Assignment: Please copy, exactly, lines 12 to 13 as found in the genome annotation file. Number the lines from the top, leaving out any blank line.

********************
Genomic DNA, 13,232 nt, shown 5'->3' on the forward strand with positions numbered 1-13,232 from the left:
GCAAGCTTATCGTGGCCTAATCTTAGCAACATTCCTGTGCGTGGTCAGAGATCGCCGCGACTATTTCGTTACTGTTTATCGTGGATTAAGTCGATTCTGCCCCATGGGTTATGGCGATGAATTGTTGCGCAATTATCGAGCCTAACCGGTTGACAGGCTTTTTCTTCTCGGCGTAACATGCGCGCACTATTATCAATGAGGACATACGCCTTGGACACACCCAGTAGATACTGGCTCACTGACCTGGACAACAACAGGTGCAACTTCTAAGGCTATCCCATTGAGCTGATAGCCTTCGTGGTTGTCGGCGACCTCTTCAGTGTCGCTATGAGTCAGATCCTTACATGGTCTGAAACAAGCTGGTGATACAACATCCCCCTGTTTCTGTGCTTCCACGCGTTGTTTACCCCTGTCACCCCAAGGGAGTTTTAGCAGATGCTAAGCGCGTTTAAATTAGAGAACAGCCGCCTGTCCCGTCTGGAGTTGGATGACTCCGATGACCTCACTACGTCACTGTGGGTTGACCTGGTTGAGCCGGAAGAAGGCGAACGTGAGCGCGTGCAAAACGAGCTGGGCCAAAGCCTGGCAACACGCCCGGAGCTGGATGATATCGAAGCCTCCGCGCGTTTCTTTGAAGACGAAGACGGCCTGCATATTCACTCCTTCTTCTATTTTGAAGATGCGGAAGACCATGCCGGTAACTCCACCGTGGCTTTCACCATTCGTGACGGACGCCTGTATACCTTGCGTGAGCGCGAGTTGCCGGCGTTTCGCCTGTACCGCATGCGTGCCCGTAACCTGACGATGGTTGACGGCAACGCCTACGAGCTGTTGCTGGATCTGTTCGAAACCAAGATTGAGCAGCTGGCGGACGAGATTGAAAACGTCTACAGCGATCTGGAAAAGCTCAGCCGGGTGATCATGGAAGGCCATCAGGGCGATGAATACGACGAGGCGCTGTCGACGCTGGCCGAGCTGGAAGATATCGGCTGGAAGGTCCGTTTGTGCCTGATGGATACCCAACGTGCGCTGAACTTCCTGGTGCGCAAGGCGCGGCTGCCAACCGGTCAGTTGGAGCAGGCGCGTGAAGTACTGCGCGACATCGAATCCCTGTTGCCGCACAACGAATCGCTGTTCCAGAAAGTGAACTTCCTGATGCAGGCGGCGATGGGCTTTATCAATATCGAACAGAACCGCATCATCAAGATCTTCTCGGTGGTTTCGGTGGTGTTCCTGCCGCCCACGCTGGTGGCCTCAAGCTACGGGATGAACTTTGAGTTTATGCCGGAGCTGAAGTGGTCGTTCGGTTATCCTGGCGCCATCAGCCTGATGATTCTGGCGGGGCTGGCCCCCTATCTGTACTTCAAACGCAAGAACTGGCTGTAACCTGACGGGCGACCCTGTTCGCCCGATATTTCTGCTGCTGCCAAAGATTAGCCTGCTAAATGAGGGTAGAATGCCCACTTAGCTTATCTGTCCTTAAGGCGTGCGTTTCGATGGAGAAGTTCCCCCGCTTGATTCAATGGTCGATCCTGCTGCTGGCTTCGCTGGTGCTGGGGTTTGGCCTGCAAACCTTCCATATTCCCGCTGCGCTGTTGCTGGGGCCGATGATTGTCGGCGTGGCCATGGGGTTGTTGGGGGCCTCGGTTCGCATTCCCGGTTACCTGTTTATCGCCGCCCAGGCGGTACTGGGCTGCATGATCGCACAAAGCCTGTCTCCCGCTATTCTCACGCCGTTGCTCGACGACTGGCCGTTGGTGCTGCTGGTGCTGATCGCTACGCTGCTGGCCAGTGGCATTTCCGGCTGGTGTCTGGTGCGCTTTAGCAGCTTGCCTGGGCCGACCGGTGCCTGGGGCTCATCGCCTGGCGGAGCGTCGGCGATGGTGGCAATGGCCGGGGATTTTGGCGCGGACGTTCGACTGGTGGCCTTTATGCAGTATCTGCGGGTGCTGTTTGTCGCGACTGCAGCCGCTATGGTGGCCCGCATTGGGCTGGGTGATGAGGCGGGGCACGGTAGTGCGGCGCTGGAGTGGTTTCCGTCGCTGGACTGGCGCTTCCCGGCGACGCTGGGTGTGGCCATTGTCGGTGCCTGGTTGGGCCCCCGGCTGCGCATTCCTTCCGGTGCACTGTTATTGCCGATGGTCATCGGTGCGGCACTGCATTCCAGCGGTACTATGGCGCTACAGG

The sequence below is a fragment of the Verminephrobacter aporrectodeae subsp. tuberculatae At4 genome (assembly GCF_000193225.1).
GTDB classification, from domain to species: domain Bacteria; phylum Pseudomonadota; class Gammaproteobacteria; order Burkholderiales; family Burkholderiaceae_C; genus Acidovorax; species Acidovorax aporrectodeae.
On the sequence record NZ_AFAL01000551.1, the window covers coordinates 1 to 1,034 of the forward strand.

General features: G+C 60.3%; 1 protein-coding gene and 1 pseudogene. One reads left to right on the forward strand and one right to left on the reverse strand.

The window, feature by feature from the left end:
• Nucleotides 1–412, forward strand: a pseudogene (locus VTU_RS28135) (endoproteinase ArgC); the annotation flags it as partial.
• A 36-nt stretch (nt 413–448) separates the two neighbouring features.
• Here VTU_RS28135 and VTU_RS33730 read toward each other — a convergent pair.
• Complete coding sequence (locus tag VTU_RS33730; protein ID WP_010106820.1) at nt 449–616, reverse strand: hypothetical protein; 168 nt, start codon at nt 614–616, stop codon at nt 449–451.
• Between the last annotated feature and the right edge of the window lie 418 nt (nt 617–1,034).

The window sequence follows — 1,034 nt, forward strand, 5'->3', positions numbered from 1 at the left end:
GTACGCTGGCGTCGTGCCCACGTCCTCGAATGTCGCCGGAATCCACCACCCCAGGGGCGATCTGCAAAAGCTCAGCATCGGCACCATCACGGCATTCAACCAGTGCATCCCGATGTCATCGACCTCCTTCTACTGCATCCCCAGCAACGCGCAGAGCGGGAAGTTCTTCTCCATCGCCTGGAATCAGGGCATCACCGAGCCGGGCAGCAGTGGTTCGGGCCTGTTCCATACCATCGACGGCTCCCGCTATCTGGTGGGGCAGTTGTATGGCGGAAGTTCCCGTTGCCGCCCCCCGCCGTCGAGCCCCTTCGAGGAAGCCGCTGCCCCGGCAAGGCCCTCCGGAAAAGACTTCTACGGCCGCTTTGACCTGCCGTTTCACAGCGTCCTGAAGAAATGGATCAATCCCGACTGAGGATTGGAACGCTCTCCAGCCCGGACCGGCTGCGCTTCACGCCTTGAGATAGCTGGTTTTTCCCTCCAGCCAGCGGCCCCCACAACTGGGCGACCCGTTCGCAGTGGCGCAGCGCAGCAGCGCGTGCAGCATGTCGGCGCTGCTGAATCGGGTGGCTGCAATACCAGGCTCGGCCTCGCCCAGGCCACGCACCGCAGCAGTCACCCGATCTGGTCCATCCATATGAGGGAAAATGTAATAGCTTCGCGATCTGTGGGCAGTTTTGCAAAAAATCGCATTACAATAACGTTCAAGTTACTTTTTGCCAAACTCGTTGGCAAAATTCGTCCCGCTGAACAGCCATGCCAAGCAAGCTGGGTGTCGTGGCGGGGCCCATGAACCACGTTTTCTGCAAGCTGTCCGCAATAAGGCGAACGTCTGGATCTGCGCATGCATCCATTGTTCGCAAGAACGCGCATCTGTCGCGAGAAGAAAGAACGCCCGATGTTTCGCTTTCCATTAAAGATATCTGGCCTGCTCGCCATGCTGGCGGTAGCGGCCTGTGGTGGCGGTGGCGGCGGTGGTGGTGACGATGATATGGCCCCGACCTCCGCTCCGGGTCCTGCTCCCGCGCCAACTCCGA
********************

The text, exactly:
• Between the last annotated feature and the right edge of the window lie 418 nt (nt 617–1,034).

The window sequence follows — 1,034 nt, forward strand, 5'->3', positions numbered from 1 at the left end: